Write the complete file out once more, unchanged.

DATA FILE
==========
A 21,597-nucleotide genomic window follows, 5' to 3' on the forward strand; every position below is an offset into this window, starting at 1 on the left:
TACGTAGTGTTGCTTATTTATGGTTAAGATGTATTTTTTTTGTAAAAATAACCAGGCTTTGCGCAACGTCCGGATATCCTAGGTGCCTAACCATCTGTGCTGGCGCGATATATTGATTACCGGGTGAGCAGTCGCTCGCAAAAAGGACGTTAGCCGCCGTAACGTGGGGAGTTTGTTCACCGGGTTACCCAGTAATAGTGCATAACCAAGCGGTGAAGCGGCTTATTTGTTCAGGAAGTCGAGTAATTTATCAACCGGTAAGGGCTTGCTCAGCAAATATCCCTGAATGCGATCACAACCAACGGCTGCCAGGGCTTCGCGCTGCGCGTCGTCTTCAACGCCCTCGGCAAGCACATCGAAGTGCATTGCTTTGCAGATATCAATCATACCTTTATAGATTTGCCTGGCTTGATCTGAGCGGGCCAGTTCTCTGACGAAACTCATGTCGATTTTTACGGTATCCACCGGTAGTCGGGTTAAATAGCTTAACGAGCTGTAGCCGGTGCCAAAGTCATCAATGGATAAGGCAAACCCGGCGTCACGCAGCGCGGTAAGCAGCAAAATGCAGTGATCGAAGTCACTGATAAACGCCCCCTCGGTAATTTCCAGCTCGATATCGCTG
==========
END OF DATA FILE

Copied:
A 21,597-nucleotide genomic window follows, 5' to 3' on the forward strand; every position below is an offset into this window, starting at 1 on the left:
TACGTAGTGTTGCTTATTTATGGTTAAGATGTATTTTTTTTGTAAAAATAACCAGGCTTTGCGCAACGTCCGGATATCCTAGGTGCCTAACCATCTGTGCTGGCGCGATATATTGATTACCGGGTGAGCAGTCGCTCGCAAAAAGGACGTTAGCCGCCGTAACGTGGGGAGTTTGTTCACCGGGTTACCCAGTAATAGTGCATAACCAAGCGGTGAAGCGGCTTATTTGTTCAGGAAGTCGAGTAATTTATCAACCGGTAAGGGCTTGCTCAGCAAATATCCCTGAATGCGATCACAACCAACGGCTGCCAGGGCTTCGCGCTGCGCGTCGTCTTCAACGCCCTCGGCAAGCACATCGAAGTGCATTGCTTTGCAGATATCAATCATACCTTTATAGATTTGCCTGGCTTGATCTGAGCGGGCCAGTTCTCTGACGAAACTCATGTCGATTTTTACGGTATCCACCGGTAGTCGGGTTAAATAGCTTAACGAGCTGTAGCCGGTGCCAAAGTCATCAATGGATAAGGCAAACCCGGCGTCACGCAGCGCGGTAAGCAGCAAAATGCAGTGATCGAAGTCACTGATAAACGCCCCCTCGGTAATTTCCAGCTCGATATCGCTG